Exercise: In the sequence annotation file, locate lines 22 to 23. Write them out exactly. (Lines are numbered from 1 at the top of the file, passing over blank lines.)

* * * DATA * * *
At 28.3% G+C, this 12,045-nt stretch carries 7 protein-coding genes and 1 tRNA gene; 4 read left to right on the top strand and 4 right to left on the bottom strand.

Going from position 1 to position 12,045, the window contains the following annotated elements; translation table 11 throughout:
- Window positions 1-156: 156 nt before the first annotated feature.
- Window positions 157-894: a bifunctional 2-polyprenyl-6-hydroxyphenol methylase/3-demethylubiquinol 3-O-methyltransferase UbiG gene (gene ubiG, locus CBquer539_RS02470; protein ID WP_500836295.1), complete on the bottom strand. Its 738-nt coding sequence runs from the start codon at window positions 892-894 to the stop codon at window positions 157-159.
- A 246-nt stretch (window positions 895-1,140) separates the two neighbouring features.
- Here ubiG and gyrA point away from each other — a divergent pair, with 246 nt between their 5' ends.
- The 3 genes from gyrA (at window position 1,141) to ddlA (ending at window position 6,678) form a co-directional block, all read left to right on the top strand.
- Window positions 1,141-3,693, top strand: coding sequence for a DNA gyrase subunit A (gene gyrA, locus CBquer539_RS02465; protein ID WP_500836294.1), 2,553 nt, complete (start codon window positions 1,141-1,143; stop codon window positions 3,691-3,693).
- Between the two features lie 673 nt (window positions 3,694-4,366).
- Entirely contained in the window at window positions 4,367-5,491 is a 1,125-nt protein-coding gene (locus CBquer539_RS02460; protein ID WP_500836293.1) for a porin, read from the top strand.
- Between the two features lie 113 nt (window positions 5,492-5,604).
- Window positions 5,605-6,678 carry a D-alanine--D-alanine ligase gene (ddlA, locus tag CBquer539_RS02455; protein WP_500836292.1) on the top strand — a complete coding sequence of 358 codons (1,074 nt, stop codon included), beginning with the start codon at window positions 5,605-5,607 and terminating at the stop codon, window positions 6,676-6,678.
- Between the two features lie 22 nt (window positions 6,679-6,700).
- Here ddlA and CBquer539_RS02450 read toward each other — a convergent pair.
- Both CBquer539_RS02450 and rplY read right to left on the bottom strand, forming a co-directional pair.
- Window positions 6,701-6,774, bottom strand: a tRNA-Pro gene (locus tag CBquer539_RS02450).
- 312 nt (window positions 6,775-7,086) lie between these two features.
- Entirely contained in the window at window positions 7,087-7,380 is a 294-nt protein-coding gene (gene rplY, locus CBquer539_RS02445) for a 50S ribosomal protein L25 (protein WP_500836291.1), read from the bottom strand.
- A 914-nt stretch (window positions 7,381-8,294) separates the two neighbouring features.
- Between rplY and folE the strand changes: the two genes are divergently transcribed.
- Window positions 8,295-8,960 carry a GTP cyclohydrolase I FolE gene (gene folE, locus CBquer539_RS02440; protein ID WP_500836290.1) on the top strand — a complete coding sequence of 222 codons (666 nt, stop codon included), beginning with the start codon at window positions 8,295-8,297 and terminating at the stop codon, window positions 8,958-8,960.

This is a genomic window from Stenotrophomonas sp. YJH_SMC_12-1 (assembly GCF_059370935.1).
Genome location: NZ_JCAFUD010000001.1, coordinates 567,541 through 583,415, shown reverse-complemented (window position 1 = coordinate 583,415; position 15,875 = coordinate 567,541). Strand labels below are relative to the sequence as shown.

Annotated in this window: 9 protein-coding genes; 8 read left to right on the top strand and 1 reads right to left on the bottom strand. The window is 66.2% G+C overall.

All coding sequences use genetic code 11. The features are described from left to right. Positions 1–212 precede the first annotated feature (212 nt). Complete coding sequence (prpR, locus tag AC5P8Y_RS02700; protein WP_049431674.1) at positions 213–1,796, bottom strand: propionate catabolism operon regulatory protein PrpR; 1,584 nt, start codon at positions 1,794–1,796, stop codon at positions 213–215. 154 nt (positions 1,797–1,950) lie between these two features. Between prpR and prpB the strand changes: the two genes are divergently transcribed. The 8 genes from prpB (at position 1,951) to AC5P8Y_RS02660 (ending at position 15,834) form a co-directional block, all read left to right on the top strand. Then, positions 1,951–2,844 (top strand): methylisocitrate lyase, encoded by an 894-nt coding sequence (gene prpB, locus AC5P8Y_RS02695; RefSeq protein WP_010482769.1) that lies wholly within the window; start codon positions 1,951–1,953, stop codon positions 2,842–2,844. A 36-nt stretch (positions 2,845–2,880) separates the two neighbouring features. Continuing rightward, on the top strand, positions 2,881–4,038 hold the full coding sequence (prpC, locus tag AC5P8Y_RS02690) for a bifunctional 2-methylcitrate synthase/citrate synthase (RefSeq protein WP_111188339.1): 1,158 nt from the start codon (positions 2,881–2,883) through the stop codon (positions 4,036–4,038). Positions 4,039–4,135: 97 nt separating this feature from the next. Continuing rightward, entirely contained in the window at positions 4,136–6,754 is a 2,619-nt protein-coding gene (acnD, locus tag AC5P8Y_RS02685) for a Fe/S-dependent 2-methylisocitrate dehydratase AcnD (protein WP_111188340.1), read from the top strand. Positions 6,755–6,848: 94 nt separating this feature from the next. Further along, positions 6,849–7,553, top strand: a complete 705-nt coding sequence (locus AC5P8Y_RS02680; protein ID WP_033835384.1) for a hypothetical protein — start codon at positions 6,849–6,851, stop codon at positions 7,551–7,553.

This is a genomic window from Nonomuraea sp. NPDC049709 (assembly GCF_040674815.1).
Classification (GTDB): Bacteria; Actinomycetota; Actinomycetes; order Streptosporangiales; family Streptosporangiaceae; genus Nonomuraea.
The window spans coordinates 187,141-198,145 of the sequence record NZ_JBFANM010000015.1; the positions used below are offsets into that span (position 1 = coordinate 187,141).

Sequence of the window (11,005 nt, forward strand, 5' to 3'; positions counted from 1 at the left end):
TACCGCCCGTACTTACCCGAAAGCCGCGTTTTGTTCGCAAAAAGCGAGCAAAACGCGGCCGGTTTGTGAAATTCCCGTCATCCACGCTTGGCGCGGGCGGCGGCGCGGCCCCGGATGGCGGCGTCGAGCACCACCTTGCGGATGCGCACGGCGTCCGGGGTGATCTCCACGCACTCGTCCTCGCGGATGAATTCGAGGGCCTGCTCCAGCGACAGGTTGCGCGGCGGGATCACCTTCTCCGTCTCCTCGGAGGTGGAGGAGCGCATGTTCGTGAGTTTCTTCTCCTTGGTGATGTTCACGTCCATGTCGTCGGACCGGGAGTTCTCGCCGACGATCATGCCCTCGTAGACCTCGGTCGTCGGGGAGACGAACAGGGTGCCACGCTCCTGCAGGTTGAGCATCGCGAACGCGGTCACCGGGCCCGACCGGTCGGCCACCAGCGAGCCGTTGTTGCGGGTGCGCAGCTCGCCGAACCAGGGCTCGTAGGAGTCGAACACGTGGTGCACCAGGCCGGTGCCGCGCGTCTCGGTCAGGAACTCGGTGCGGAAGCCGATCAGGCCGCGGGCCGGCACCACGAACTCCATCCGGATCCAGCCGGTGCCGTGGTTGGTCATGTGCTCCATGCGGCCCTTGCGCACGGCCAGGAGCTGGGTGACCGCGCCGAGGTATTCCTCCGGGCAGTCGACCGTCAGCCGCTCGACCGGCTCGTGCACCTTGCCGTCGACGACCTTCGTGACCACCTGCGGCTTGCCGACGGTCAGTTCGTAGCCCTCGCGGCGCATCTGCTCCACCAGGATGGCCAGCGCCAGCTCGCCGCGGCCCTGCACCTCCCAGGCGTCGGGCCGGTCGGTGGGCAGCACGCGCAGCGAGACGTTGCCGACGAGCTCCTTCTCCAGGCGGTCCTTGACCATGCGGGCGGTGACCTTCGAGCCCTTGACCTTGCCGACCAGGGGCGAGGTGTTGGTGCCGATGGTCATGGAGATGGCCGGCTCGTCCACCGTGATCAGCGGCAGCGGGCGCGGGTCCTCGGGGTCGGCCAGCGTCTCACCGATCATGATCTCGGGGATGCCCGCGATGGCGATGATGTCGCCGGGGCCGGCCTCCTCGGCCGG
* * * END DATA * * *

This is a genomic window from Stenotrophomonas sp. YJH_SMC_12-1 (assembly GCF_059370935.1).
Genome location: NZ_JCAFUD010000001.1, coordinates 567,541 through 583,415, shown reverse-complemented (window position 1 = coordinate 583,415; position 15,875 = coordinate 567,541). Strand labels below are relative to the sequence as shown.